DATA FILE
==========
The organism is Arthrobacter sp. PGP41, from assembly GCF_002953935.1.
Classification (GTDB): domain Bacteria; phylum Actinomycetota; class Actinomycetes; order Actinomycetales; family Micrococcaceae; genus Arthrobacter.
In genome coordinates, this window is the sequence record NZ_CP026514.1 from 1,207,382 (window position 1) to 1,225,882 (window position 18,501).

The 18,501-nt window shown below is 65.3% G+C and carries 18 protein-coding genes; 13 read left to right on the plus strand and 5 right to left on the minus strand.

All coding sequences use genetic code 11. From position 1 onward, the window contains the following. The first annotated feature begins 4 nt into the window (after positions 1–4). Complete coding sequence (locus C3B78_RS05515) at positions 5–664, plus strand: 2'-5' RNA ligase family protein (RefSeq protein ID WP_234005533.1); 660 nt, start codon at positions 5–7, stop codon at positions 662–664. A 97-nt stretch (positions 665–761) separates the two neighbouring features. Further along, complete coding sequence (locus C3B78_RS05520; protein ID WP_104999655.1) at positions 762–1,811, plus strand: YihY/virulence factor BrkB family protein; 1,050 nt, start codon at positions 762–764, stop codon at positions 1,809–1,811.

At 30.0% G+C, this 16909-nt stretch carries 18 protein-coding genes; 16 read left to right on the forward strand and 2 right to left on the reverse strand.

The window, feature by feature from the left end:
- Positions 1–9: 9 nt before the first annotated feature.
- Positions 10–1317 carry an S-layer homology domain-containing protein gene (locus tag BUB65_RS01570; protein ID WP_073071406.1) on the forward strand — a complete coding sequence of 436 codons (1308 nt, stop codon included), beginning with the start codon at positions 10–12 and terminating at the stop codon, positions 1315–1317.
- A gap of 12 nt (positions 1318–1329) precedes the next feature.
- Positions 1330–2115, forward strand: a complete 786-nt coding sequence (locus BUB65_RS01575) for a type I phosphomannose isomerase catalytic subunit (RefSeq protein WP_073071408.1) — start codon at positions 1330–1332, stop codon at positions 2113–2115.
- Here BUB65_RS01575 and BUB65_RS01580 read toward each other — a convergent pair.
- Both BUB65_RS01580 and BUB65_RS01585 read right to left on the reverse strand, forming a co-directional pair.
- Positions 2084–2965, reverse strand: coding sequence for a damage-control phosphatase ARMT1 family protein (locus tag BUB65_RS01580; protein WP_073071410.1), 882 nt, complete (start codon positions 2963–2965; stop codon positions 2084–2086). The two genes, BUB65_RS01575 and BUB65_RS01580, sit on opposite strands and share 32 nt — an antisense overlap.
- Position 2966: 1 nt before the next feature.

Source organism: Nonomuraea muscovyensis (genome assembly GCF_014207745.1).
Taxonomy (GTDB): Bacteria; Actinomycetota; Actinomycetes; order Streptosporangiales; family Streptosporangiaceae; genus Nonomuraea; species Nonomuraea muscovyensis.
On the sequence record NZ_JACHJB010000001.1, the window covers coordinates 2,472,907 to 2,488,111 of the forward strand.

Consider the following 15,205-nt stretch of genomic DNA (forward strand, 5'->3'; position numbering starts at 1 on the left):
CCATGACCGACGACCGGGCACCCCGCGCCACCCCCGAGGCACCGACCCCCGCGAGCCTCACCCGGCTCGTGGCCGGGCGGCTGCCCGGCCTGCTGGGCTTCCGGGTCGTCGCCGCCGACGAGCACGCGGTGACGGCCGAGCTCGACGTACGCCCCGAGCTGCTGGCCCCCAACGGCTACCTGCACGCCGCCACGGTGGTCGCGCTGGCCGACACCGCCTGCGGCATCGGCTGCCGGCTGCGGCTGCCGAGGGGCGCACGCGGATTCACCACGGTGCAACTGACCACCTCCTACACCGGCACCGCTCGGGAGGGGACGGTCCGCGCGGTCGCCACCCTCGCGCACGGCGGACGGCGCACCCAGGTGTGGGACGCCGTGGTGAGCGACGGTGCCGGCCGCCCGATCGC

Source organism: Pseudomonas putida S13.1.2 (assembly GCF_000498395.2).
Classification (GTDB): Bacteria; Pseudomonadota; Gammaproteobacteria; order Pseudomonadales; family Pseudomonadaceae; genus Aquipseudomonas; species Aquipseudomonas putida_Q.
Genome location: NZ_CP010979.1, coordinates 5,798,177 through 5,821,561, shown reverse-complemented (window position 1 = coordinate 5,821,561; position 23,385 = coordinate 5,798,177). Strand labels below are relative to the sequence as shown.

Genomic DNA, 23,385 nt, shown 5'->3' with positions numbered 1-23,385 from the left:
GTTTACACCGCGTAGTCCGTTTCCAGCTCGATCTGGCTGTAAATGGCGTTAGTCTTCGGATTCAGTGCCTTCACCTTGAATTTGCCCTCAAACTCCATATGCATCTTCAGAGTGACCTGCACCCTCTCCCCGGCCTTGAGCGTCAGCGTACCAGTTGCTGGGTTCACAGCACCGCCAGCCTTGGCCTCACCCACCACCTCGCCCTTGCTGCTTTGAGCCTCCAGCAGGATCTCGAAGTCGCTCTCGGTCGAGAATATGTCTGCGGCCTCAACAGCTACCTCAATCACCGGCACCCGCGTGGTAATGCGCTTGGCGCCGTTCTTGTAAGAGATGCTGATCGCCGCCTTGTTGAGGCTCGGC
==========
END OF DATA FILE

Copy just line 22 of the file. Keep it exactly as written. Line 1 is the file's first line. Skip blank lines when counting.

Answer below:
Classification (GTDB): Bacteria; Pseudomonadota; Gammaproteobacteria; order Pseudomonadales; family Pseudomonadaceae; genus Aquipseudomonas; species Aquipseudomonas putida_Q.